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To the Editors of the CRIMSON:
We are Harvard and Radcliffe students, members of a section of Soc Rel 149, and we are concerned by the opposition of the Social Relations Department to a course that has been a valuable educational experience for us.
We have appreciated the opportunity for free expression and personal contribution that this course has allowed us. Soc Rel 149 has called forth a greater commitment and a more positive intellectual effort from us both in terms of conscientious reading we have done and of discussion in section, than most other coursse we have taken at Harvard. The absence of an assigned authority and the presence of undergraduate section leaders has given us a sense of collective responsibility for the direction of the course, the reading and the discussion; it has given us a sense of individual responsibility to our won intellectual growth. In addition, we took the course in order to study radical critiques of American society -- radical in all senses, not merely political -- and we feel strongly that all students should have the opportunity to evaluate these viewpoints.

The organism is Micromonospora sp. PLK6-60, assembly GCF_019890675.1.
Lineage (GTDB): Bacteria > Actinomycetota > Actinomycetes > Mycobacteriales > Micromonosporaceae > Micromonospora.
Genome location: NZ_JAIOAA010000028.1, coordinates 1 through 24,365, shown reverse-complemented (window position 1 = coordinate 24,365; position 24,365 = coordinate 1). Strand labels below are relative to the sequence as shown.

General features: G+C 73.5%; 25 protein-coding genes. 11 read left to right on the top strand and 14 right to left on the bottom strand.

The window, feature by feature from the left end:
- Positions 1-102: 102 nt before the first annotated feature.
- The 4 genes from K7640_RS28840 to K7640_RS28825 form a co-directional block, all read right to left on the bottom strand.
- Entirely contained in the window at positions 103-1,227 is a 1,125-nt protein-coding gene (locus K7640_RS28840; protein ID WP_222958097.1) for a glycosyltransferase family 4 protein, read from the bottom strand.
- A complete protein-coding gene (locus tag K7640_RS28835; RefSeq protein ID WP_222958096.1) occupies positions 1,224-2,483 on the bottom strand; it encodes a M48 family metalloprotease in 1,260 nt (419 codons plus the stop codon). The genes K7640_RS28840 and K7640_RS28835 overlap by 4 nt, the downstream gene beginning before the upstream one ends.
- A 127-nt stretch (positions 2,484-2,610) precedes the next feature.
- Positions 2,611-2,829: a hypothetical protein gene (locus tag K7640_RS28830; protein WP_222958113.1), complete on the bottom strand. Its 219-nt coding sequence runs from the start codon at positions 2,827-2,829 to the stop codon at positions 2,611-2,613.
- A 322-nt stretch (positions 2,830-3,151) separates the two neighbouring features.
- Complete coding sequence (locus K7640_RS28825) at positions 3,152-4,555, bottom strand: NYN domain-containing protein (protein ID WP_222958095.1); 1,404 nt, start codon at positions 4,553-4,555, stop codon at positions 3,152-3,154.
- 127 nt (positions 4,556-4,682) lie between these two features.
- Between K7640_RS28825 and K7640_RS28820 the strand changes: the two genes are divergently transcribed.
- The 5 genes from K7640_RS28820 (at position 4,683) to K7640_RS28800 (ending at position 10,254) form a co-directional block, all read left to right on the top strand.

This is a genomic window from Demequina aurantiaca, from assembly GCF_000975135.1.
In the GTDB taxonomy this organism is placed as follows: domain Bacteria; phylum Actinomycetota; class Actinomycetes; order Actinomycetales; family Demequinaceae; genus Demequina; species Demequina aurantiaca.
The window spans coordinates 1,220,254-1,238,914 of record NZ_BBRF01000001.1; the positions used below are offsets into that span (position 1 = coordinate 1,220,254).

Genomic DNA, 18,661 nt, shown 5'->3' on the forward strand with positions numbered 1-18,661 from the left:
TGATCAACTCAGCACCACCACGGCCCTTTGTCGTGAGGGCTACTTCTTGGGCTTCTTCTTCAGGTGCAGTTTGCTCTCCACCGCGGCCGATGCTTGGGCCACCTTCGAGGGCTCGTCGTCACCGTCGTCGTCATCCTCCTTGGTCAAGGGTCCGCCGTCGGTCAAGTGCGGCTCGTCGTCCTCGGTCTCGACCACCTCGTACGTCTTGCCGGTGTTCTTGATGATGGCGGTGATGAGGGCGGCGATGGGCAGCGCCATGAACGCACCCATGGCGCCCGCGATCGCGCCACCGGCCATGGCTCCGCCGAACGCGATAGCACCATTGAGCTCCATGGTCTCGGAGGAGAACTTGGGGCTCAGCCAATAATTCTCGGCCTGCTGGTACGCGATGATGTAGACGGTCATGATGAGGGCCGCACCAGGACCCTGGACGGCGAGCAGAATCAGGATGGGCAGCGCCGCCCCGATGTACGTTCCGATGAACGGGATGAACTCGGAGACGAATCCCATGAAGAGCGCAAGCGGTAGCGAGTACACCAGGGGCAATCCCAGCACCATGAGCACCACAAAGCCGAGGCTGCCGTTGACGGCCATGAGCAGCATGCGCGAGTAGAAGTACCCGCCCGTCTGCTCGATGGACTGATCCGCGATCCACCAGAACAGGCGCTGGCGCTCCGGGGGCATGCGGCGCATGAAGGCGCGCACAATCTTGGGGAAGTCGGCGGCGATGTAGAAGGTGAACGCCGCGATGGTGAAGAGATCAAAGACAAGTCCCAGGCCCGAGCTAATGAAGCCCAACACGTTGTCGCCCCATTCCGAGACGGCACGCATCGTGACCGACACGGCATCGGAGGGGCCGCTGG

Both in its structure and in its content Soc Rel 149 is concerned with essential social problems and the course belongs in the Social Relations Department. It addresses itself to specific, valid, and intensively-studied topics, among them racism alienation, and the experience of education.
We urge all faculty members to consider these questions, and their position on the issue of Soc Rel 148/149, before casting their vote next Tuesday. We invite any faculty member to attend the meeting of this section on Monday, from one to three o'clock in the Brooks Parlor, Phillips Brooks House. Gary Welch Rod Rouzer Duncan McCrann Matthew Naitone W. David McCollum Thomas LaFarge Marshall Mittnick Jon Stolzenberg Judy Kauffman Brook Baker Susan Nichols Cleveland Bigelow III Amy Brodky Sylvia Lester Ted Rumsey
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